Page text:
The climate impact of the buildings and construction sector is still headed in the wrong direction. Despite booming investment to increase energy efficiency and lower energy intensity, emissions and energy consumption from buildings and construction have rebounded from pandemic levels to an all-time high.

By the latest assessment, the sector accounts for 34% of energy demand and 37% of energy and process-related CO₂ emissions. Operational energy-related emissions reached ten gigatonnes (Gt) of CO₂ equivalent in 2021 – 5% over 2020 levels and 2% over the pre-pandemic peak in 2019. Similarly, operational energy demand for heating, cooling, lighting and equipment in buildings rose by 4% from 2020 and 3% from 2019.

Graphic by ECOS.

Decarbonising the sector is a priority if there is to be a chance of limiting global warming to even 2°C to avoid the most cataclysmic impacts of climate change. The sector desperately needs to further improve building energy performance, decrease building materials’ carbon footprint, multiply policy commitments alongside action and increase investment in energy efficiency.

Aiming to do just that, last month agriculture ministers in Germany’s states called for the use of wood in new housing projects to be made easier. The quota of wood in residential construction should be raised to 30% by 2030 (from 20% currently), they wrote in a joint letter, saying that forests and wood products make positive contributions to climate protection, resource efficiency and value creation.

Indeed, wood has a far lighter environmental footprint than other building materials like steel and concrete, and even locks carbon away from the atmosphere. A recent study by the Potsdam Institute for Climate Impact Research, found that if most of the new urban population were housed in newly built timber buildings, constructed with engineered wood (wood composite materials), it would save around 10% of the carbon budget needed to limit global warming to 2°C this century.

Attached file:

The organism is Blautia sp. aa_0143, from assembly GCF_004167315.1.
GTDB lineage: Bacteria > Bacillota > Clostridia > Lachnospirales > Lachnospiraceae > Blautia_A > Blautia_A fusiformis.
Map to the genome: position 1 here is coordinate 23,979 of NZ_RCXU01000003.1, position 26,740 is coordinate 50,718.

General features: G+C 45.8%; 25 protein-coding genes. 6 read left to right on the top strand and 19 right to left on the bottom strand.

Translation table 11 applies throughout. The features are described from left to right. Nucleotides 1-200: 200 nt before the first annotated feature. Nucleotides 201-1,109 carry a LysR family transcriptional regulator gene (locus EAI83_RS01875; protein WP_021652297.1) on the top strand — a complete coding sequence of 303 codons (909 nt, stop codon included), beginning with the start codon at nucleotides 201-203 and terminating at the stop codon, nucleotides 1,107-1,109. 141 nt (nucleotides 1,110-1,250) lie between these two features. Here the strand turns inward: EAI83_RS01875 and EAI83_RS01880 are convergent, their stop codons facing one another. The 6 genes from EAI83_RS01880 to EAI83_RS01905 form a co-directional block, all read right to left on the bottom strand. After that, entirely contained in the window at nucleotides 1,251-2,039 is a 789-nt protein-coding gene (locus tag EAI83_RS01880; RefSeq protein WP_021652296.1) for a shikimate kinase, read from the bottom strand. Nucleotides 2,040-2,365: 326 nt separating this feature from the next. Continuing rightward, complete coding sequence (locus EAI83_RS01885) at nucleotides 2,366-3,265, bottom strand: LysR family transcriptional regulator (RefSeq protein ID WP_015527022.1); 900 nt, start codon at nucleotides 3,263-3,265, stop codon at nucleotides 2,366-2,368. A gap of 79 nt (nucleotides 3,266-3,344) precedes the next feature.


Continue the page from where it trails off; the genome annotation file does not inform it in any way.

Sending construction back to its roots

Emissions from major raw material production for conventional buildings, such as cement and steel, accounts for roughly 10% of global greenhouse gas (GHG) emissions. However, according to a new report from the Environmental Coalition on Standards (ECOS), an international network of environmental NGOs, building using timber structures from sustainable forestry can significantly lower that embodied carbon footprint by factors ranging from 10% to 67%.

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Graphic by ECOS.

In fact, “using a wood building frame instead of concrete can reduce emissions by 75%, as well as reduce the whole life carbon of the building by 10–20%,” said Lauri Linkosalmi, director of product sustainability at Finnish wood and paper production group Stora Enso at a recent ECOS webinar.

The added benefit of structural timber – wood used as a building material for beams and columns – is its ability to store carbon for decades and sometimes centuries; potentially even matching the time needed to grow new trees. That could account for a vast amount of global carbon considering structural timber is 50% carbon by mass.

As trees are harvested, their sequestered carbon is transferred into a wide range of products such as building structures, furniture and window frames, but they can also be transformed into short-lived products like bioenergy, paper and single-use items such as cutlery, which depletes wood resources at a faster pace.

To be of most use to the climate agenda, storage should last as long as possible; both to delay the eventual carbon losses and to control demand for harvested wood products. To that end, timber building materials would need to be maintained through multiple reuse and recycling loops in line with the circular economy. ECOS proposes a “cascading” use of wood resources across the sectors that use wood – chemicals, construction, energy, furniture, packaging, paper and textiles – to both conserve forests and address the twin climate and biodiversity crises linked to forest harvests. Today’s timber buildings are not designed with this circularity in mind, and it would require a systemic shift in industry practice to improve longevity, modularity and ease of construction.

Graphic by ECOS.

Research shows that if such mass-timber construction (using engineered wood for load-bearing wall, floor and roof construction) were to become the norm by 2050, annual carbon storage could be as high as 700 million tonnes of carbon instead of just ten million tonnes in a business-as-usual scenario. This would, however, require an optimised use of wood to prevent forest degradation and loss.

“This transition requires a whole value chain collaboration,” said Linkosalmi. “Property owners and investors also need to demand more sustainable buildings, and we need to renovate our buildings so that they have less operational emissions.”